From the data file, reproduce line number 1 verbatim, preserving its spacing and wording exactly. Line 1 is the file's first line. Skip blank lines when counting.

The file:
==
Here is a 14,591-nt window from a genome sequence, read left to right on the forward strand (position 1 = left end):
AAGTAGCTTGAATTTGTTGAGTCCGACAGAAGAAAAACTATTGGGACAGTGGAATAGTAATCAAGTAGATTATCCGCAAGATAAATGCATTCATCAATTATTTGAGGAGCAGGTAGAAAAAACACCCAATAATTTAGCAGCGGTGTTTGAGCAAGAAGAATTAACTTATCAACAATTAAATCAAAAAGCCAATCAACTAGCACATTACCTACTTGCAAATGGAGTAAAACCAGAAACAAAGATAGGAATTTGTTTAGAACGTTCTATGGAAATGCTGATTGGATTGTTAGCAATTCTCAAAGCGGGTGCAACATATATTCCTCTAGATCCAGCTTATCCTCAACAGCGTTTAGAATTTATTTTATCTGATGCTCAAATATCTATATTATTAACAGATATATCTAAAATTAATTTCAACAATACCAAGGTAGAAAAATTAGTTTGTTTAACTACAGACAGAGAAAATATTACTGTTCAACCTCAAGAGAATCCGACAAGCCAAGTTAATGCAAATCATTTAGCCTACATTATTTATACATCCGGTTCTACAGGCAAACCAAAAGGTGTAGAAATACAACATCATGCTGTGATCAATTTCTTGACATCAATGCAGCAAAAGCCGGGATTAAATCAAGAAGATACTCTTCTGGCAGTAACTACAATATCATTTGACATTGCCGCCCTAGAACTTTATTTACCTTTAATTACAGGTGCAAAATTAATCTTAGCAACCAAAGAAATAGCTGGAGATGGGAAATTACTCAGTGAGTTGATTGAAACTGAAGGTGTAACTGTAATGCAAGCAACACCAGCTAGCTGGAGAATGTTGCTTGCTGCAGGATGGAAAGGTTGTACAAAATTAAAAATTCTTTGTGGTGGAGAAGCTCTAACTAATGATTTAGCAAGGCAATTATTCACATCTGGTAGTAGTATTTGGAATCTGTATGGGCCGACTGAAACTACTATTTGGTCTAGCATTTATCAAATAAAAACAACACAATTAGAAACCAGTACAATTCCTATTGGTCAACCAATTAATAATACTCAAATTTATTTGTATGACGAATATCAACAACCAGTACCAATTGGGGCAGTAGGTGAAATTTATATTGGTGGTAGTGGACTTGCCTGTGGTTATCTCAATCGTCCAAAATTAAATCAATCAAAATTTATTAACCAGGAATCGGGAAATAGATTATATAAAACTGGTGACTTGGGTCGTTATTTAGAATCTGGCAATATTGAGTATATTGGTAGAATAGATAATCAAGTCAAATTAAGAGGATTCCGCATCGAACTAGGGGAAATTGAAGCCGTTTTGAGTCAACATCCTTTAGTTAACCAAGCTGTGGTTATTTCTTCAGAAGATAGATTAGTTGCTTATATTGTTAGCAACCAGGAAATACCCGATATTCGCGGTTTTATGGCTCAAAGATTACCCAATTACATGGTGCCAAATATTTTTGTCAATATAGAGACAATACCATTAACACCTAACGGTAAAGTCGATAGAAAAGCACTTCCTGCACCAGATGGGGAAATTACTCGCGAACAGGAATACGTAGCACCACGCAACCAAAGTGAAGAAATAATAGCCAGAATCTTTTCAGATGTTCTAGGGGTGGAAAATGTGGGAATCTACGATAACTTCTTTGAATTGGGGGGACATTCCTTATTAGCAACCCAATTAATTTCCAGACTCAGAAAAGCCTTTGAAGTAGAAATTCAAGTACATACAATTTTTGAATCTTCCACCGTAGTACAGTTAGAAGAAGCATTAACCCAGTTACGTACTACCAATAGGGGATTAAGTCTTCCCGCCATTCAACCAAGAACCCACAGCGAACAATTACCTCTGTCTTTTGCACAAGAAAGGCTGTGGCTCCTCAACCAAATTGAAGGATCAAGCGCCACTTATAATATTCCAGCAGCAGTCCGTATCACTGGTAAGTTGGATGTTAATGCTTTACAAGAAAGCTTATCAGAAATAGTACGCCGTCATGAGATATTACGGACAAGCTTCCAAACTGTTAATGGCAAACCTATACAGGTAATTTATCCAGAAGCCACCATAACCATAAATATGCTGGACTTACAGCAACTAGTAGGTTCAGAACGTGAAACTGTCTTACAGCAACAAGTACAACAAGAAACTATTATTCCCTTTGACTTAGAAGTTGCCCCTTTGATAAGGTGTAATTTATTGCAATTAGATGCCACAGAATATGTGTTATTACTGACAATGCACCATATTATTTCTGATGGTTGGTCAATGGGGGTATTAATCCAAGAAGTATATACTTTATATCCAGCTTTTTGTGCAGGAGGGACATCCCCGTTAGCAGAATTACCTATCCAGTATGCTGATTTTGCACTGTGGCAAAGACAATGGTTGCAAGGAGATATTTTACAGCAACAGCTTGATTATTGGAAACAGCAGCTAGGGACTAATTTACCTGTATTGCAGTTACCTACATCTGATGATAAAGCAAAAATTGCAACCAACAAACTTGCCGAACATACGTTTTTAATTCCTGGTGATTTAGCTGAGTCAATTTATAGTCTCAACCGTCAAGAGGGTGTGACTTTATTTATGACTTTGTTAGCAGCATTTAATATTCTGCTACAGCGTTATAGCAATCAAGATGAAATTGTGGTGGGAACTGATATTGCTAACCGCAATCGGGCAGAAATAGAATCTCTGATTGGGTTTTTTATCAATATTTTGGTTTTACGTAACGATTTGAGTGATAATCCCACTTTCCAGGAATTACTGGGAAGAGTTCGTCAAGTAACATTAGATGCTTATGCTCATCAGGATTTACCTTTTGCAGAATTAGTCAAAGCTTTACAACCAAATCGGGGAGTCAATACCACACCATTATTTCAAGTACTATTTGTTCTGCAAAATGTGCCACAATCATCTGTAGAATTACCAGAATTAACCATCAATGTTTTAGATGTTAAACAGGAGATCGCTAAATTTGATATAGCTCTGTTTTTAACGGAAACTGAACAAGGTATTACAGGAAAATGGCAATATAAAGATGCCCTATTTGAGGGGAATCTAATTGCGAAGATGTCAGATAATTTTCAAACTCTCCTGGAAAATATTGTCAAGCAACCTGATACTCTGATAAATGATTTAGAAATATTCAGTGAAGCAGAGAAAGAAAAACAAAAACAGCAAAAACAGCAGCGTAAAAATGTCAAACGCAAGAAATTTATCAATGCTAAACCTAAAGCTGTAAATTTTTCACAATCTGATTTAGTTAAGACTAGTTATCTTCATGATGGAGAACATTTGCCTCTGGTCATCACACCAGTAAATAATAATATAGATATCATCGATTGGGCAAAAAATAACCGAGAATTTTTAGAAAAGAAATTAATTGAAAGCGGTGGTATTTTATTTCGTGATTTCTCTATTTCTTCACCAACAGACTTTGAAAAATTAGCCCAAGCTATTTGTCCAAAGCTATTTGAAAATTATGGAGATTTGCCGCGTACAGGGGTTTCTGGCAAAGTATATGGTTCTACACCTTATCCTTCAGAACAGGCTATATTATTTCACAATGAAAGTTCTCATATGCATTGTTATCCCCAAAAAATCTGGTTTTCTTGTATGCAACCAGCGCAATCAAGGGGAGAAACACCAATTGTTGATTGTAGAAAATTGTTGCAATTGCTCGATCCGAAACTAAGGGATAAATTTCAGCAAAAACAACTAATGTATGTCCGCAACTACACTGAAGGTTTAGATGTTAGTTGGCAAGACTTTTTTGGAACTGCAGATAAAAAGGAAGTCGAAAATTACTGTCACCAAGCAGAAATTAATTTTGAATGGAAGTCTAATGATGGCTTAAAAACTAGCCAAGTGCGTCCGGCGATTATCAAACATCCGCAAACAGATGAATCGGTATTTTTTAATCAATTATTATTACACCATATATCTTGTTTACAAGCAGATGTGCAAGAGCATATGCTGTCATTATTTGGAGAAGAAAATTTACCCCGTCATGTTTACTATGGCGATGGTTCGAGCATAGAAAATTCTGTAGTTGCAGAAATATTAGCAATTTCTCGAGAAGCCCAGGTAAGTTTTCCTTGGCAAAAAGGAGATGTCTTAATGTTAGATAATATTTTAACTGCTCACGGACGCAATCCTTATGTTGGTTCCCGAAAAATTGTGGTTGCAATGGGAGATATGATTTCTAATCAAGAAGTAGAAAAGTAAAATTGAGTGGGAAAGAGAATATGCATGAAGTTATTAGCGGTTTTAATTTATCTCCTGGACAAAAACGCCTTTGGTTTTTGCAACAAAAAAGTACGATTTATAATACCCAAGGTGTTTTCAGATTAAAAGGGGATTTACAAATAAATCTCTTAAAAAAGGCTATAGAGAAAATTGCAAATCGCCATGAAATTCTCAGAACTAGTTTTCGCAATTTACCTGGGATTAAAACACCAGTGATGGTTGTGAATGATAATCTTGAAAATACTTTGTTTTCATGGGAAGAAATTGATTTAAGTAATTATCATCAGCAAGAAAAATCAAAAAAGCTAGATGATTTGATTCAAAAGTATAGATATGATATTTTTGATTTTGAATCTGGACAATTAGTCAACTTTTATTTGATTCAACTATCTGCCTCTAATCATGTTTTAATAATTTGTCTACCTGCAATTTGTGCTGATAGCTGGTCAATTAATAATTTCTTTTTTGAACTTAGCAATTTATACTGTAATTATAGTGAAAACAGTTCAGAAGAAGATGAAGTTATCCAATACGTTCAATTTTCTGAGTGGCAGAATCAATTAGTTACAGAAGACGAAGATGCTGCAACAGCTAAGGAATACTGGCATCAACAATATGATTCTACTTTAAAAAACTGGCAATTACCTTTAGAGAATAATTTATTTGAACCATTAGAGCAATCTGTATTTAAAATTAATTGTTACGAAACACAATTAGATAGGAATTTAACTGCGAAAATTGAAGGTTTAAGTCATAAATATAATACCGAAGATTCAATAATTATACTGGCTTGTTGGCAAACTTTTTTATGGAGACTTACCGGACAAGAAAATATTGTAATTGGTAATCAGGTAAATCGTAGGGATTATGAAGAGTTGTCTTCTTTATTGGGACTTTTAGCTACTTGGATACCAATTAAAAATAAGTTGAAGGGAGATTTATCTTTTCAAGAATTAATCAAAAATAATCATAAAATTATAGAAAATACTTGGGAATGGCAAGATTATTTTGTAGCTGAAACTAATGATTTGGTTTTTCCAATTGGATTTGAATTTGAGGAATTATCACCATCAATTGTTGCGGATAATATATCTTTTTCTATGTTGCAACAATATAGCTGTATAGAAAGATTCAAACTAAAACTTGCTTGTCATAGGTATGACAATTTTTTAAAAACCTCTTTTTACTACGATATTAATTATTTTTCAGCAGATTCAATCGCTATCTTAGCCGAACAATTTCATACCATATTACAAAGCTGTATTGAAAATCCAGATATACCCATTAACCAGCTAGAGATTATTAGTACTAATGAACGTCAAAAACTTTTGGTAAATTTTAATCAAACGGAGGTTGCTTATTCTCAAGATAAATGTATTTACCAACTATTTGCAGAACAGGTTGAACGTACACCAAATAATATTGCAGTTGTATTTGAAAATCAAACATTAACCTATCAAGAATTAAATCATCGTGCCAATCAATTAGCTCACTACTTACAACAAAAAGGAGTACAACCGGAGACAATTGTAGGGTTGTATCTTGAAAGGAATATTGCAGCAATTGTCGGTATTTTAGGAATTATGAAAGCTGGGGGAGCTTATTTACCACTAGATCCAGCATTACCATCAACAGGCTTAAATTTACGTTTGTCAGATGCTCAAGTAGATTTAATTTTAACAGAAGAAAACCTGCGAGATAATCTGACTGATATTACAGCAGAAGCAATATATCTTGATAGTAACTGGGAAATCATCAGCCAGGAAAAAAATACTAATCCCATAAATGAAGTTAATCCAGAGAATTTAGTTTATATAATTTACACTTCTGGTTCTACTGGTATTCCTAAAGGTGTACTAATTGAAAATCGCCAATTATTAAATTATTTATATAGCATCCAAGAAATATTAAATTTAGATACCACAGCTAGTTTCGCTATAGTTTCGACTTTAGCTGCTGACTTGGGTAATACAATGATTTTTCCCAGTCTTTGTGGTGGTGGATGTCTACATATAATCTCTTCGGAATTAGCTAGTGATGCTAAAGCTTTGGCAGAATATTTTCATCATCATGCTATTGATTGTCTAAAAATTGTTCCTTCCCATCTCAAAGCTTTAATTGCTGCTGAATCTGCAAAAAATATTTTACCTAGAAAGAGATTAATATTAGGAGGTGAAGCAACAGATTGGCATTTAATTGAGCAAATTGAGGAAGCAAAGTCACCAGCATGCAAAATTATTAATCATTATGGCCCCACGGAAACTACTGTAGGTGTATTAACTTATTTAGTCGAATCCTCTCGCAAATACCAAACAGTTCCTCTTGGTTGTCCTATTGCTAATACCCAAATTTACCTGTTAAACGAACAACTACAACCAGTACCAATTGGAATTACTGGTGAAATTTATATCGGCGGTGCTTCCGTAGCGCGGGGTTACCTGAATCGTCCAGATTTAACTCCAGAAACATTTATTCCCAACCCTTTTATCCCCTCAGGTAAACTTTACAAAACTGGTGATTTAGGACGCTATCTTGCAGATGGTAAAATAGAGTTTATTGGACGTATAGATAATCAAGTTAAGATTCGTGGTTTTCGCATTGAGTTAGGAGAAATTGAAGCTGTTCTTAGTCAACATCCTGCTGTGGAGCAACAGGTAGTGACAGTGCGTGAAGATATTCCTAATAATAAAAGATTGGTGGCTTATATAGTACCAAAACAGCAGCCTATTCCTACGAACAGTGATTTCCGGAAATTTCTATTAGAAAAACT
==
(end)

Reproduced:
Here is a 14,591-nt window from a genome sequence, read left to right on the forward strand (position 1 = left end):